October 2, 2020
Hierarchical Condition Category

Hierarchical Condition Category

By Janine Mothershed

In the past, medical companies or hospitals used direct payment methods for providing their services to patients depending on the degree of illnesses and need. Insurance companies didn’t have any specific criteria or processes for categorizing and assessing chronic and severe diseases.

What is HCC?

HCC includes specific codes for specific conditions/illnesses, groups of diagnosis codes. More than 9000 ICD-10-CM maps to 86 HCC codes are part of this. This means, not all the specific disease codes come under the hierarchical condition category. Only severe and chronic conditions are concerned with the hierarchical condition category. One HCC code represents two diagnoses or one diagnosis with a complication (e.g., A diabetic patient with diabetic nephropathy or diabetes and angina).

HCC is designed initially to estimate the future health care costs for patients. Society is shifting toward a value-based payment system. The medical system and the Hierarchical Condition Category is an essential step in this aspect. Many insurance companies are using HCC currently.

Relation of HCC and CMS

HCC ( Hierarchical Condition Category) is related to “risk adjustment,” which is a payment system used by centers of Medicare and Medicaid Services (CMS) in 1997 but was implemented in 2003-2004. Besides CMS, many other insurance companies are also using the Hierarchical Condition Category, and this practice is increasing day by day.

Risk Adjustment 

CMS risk adjustment program is a perspective that uses ICD codes from the previous years and demographic (age, gender, living condition) information to predict future costs in management plans (MP).

Why HCC is Used

Hierarchical Condition Category coding helps present the complexity of patients in a simple numerical form. Hence quality and cost information can be easily measured. Medical service providers and insurance companies (CMS) use hierarchical condition category coding for severe and chronic illnesses to provide the patients with advantage plans.  Patients who come under the hierarchical condition category receive better advantage plans. It also categorizes and identifies patients with specific diseases who need immediate attention, better management, and follow-up.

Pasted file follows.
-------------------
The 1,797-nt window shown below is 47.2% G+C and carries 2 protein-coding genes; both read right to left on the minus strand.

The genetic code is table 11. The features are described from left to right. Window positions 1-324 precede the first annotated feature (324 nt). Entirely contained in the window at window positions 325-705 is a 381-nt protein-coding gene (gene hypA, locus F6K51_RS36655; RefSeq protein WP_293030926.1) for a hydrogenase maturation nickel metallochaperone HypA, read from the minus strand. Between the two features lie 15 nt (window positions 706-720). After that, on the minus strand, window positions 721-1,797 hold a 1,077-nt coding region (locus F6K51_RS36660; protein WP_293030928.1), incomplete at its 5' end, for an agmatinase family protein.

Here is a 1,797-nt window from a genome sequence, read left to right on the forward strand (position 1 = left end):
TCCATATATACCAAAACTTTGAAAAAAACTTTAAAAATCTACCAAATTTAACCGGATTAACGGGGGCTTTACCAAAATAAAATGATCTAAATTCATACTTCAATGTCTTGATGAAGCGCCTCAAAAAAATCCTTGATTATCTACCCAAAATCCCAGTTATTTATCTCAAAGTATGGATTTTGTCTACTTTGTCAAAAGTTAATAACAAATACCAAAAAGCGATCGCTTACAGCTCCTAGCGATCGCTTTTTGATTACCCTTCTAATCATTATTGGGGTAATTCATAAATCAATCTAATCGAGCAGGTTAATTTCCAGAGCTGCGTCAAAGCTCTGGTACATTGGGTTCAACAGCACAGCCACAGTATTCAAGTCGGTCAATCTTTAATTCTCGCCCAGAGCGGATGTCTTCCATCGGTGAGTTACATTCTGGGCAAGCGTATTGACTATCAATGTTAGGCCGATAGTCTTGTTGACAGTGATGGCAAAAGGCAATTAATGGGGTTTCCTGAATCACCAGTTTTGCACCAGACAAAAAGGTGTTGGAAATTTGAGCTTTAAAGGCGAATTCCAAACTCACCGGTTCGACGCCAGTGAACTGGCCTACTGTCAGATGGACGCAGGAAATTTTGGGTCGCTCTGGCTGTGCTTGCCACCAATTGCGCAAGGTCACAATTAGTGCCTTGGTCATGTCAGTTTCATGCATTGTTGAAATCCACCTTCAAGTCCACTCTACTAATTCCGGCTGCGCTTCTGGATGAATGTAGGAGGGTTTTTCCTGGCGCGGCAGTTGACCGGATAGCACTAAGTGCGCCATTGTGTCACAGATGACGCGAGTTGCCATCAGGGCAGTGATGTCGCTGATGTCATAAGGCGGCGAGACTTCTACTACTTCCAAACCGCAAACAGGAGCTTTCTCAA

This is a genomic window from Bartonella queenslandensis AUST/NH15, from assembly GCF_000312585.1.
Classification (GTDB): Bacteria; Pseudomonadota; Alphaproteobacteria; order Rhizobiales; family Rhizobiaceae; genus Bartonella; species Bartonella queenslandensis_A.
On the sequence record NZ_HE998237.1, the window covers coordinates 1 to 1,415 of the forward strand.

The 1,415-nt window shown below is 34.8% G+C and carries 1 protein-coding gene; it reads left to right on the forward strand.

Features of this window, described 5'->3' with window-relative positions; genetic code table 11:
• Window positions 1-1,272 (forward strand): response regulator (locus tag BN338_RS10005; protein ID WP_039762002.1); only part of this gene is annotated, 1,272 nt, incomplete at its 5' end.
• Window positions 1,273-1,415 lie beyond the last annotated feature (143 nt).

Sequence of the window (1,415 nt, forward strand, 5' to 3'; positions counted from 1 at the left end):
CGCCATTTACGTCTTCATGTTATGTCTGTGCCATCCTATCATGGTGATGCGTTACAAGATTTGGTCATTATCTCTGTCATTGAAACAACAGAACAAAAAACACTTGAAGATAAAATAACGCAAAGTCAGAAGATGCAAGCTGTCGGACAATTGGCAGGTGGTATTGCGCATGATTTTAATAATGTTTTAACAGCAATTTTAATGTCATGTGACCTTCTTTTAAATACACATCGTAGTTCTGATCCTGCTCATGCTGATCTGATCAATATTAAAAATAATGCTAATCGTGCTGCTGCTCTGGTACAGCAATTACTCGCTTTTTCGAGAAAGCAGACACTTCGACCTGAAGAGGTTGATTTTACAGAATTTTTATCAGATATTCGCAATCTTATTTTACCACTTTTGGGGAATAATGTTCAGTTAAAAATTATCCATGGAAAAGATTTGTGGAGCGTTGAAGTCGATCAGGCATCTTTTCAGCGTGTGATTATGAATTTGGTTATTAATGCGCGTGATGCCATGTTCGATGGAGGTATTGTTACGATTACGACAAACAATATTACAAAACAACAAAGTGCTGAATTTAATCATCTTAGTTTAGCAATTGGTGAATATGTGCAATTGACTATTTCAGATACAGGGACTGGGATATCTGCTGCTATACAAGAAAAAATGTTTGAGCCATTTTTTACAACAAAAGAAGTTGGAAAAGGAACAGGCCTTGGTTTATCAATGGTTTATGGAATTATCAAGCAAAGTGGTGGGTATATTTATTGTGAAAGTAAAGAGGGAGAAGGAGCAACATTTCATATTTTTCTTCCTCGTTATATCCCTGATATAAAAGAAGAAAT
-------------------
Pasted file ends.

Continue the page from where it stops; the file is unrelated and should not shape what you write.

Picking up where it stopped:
The CPT codes used are specific for procedures performed or treatments needed to establish the required cost, i.e., if any payments are to be issued at all and how much payment a patient is eligible to receive. The amount that a patient receives depends on the severity of the condition from which he/she is suffering from.

CMS also uses hierarchical condition categories to consider factors that can affect long-term health with severe or chronic disease, such as gender, age, living conditions, and eligibility for Medicaid. These are known as additional Risk Adjustment Factors.

How to get Correct Hierarchical Condition 

Category Codes

The diagnosis is made by the physician who is treating and providing care. A Risk Adjustment Factor and additional Risk Adjustment Factors are assigned to each hierarchical condition category. These factors scale the payments. To get accurate HCC codes, both of these aspects should be considered.

CMS uses HCC to make the Medicare Advantage plans needed for the patient. The Medicare Advantage (MA) plan receives a capital amount of money from CMS, which is used to pay for the claims and services for a person affiliated with CMS. HCC score determines the prospective to the capital rate, using the past and present medical record information and the amount needed for the future.

How to Become an HCC Coder

To become an HCC coder, one needs to have an associate degree or medical coding certification. Apply now for a Medical Coding Scholarship to get your certification for FREE.

Tasks of a Medical Coder

A Medical Coder (or HCC coder) converts the medical data of a patient into standardized codes. This includes diagnosis of disease and its complication as well as the necessary treatment. A coder works in a hospital or related medical facilities.

Medical Coding Certifications

  • Certified Professional Coder – AAPC
  • Certified Coding specialist  – AHIMA
  • Certified Coding Specialist Physician based – AHIMA
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